What is a cataract?
Cataract occurs when the natural lens inside the eye becomes cloudy so that light is scattered or blocked. This affects vision, and can feel like looking through frosted glass, or there may be glare in bright lights or with night driving.
What testing might be done?
Your initial consultation involves a detailed sight test, biometry measurements, and eye pressure checks. Dilating drops will be used, which may blur your vision for a few hours.
How is a cataract treated?
When the symptoms become significant, the cataract is surgically extracted from within its capsule, and a plastic intraocular lens (IOL) is implanted in its place.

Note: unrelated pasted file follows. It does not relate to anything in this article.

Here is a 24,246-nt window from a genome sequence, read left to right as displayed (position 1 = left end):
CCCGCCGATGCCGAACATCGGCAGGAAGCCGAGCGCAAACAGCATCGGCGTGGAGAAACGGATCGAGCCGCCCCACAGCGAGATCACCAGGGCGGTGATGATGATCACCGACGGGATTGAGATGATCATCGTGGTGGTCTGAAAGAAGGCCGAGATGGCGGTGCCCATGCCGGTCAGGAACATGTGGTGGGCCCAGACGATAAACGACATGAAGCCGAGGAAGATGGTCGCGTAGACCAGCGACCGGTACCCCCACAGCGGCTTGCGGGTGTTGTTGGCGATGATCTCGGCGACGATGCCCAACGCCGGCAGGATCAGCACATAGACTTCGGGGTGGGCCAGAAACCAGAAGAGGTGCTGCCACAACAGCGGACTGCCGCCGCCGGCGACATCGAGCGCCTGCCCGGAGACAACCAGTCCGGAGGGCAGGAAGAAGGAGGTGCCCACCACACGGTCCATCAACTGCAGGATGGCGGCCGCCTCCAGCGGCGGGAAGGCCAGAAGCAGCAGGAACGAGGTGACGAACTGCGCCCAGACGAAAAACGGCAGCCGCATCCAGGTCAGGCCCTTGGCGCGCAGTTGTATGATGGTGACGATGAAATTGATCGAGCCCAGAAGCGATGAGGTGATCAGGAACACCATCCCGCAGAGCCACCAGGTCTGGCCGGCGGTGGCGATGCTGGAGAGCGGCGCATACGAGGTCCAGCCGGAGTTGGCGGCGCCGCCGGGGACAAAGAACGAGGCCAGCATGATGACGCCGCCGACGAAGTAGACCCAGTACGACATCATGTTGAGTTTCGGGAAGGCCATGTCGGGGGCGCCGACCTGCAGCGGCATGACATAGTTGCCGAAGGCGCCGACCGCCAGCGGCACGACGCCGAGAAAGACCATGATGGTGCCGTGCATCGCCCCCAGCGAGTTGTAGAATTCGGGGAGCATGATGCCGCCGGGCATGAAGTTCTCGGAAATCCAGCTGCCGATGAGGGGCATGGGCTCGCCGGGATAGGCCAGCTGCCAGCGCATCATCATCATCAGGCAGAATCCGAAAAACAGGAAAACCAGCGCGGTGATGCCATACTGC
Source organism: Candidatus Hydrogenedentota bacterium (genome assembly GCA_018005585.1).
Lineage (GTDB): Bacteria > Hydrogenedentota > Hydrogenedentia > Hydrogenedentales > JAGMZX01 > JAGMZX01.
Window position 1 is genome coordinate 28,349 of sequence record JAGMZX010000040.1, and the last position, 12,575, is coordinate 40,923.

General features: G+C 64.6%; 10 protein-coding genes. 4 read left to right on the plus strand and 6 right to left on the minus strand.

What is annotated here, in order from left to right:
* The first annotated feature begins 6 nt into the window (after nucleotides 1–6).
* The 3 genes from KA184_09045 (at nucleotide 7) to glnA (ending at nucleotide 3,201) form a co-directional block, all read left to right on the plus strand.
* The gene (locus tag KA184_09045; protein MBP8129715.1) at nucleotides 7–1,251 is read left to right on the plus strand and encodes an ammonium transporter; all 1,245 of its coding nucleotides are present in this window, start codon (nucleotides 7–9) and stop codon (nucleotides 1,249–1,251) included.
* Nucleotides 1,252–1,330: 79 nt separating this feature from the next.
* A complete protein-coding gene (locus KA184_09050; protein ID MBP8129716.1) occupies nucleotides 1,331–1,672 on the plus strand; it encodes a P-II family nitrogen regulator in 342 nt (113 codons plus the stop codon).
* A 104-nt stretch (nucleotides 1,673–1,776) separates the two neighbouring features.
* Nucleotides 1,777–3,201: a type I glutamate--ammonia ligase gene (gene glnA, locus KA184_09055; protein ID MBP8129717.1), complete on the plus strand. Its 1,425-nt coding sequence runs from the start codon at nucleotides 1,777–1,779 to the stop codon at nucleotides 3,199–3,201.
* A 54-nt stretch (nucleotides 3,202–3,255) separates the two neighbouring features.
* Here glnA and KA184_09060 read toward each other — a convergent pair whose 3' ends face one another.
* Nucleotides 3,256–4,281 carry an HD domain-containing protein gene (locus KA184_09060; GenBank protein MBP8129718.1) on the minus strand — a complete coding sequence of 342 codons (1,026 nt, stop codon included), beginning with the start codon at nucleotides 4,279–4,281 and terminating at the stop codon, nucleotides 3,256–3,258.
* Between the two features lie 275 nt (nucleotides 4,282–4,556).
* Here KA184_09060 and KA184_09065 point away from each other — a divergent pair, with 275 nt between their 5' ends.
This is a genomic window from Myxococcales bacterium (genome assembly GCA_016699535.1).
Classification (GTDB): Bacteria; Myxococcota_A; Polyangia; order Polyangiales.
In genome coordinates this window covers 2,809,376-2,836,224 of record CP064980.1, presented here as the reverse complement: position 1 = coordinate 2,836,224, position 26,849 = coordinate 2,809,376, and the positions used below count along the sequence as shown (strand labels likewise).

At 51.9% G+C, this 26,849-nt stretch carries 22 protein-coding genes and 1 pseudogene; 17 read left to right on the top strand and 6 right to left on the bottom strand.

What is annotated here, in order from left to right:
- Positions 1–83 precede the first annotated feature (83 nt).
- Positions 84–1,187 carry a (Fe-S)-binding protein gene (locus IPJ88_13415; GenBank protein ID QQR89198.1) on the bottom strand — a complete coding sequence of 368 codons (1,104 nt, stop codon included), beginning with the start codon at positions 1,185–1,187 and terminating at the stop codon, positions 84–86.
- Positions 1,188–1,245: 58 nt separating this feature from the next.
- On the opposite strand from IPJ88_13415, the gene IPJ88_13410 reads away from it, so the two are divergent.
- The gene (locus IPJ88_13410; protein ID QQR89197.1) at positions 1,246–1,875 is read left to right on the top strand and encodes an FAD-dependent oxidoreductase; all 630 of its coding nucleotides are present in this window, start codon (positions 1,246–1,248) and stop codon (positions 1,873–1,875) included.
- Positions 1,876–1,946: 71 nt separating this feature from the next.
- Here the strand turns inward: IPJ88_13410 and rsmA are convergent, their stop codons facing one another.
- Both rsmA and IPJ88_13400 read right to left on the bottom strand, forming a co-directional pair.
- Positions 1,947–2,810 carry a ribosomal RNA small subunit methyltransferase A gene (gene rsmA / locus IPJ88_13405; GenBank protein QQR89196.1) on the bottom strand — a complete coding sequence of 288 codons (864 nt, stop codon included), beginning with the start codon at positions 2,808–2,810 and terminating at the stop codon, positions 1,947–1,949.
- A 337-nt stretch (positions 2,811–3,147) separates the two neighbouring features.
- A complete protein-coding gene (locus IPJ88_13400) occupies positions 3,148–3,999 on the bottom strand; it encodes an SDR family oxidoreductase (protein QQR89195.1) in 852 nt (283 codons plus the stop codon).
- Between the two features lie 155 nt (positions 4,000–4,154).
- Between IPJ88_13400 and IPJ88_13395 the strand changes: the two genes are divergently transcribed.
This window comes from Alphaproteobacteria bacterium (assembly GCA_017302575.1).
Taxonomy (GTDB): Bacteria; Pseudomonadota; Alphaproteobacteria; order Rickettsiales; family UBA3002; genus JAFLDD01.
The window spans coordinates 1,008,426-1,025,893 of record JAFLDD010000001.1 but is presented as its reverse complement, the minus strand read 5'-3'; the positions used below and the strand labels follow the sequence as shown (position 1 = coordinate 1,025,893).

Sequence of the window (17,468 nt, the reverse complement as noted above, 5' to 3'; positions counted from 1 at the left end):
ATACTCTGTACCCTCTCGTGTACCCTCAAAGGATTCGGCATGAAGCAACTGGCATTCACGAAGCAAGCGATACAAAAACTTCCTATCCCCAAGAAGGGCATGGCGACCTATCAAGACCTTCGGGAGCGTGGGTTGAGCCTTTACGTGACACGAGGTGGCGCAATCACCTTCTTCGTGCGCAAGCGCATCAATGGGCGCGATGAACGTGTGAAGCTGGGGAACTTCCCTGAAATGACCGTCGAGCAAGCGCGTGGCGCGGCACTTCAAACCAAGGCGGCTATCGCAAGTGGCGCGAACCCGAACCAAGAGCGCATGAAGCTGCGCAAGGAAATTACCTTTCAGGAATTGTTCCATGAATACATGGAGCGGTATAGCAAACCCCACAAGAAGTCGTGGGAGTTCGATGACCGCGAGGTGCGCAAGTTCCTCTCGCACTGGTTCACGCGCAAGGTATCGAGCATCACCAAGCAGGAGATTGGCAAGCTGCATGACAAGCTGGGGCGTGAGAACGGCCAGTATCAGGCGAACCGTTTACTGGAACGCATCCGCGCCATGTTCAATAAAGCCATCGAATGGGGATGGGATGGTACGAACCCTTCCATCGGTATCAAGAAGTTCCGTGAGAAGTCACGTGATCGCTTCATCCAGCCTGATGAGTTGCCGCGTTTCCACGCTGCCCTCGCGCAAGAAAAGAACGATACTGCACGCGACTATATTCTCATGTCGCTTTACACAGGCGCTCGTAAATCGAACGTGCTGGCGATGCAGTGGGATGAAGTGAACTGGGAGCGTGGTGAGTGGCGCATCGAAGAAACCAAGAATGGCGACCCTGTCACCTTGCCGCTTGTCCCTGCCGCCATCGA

What can I expect for my vision after cataract surgery?
For most people, cataract surgery is an opportunity to correct or reduce pre-existing short-sightedness, long-sightedness and/or astigmatism. In these cases, cataract treatment has the potential to provide better vision than was previously experienced (without glasses) before cataract developed.
Vision after cataract surgery is dependent on:
- The accuracy of measurements and calculations for the lens implant power (biometry)
- The type of lens implant used
- The skill and experience of the surgeon
- The co-operation of the patient during the procedure
- The natural healing process of the eye itself
- The presence of other eye conditions affecting the prognosis